CHEYENNE — Hoping to put an end to the death penalty, an advocacy group with chapters in 11 other states has set its sights on Wyoming.
Conservatives Concerned About the Death Penalty announced its formation in the state Thursday, with the goal of getting a bill banning the death penalty through the Wyoming Legislature in the upcoming session.
The same bill being proposed by Rep. Jared Olsen, R-Cheyenne, failed by a handful of votes in the Senate last year, but advocates are hopeful this session will be different.
“It’s really not a political party issue,” Olsen said at a news conference Thursday. “It’s a people issue. It’s a moral issue. To me, it’s a fiscal issue. To me, it’s a limited government issue.”
In addition to Conservatives Against the Death Penalty, groups like the Roman Catholic Diocese of Cheyenne, the League of Women Voters and the American Civil Liberties Union also have voiced support for the bill.
Kylie Taylor, the group’s Wyoming coordinator, said the diversity of support for this effort shows how important the issue is. Taylor cited the Death Penalty Information Center, saying more than 165 inmates on death row have been exonerated and released since 1973.
“About 1 out of 10 on death row are later exonerated, which is huge,” Taylor said. “One mistake with a life is one too many.”
The last time someone was executed in the state was 1992, but according to Olsen, the state budgets about $1 million each year for the capital defense fund. Because each person in the U.S. is entitled to effective representation, those who are facing the death penalty need an attorney certified to handle these types of cases, which comes with a steep price tag.
Currently, Wyoming legislators are grappling with how to deal with the loss of state funding from the state’s shrinking coal industry. Olsen said coal is going away and taking money that used to go to the state with it.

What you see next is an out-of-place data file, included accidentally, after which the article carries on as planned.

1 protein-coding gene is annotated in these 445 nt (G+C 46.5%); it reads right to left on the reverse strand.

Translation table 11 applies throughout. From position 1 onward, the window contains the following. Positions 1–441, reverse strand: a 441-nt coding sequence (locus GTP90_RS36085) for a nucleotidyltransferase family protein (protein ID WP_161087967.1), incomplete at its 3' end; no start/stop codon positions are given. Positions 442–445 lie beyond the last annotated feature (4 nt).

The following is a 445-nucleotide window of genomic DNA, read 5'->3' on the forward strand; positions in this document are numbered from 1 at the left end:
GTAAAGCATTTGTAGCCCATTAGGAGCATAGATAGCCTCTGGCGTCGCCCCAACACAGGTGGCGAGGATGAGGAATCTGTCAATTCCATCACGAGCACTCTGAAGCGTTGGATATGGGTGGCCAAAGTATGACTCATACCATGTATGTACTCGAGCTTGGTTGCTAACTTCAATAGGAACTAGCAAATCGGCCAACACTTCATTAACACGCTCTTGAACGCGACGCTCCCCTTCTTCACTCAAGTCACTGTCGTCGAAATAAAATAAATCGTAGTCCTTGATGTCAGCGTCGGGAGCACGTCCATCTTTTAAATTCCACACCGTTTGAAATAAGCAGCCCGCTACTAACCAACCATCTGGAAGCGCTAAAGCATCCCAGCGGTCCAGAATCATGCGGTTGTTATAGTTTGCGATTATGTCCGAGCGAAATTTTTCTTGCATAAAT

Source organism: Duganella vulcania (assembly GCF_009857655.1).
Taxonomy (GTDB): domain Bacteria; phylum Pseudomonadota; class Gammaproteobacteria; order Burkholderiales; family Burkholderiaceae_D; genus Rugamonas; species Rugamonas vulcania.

“The result of that is extreme budgetary restraints in Wyoming, yet we spend over $1 million a year to maintain the death penalty system,” Olsen said.
According to Olsen, most cases that use capital defense attorneys don’t end with someone on death row. Instead, the death penalty is widely used as a “tool to negotiate a plea.” Olsen questioned the morality and legality of that process, and cited it as a reason to abolish capital punishment.
Another reason Olsen brought forward the bill in the first place is the morality of the death penalty itself.
“If we’re taking a person’s life because we believe that it was unjust for that person to take another’s life, then that seems paradoxical,” Olsen said. “We ought to be consistent with our morals and our principles. Life is either precious or it’s not.”
Deacon Mike Leman with the Catholic Diocese of Cheyenne also spoke in support of the group at the news conference, echoing Olsen’s sentiment and saying that all life was sacred “from the womb to the tomb.”
And while Leman said society has the right to protect itself from dangerous offenders, innovations in the prison and criminal justice systems have made the death penalty cruel and unnecessary.
“Capital punishment is no longer an unfortunate necessity,” Leman said.
The Legislature will vote on the bill during the 2020 session, and Olsen said he believes they will have enough support to get it passed this time around. Instead of capital punishment, the maximum penalty for crimes would become life in prison without the possibility of parole.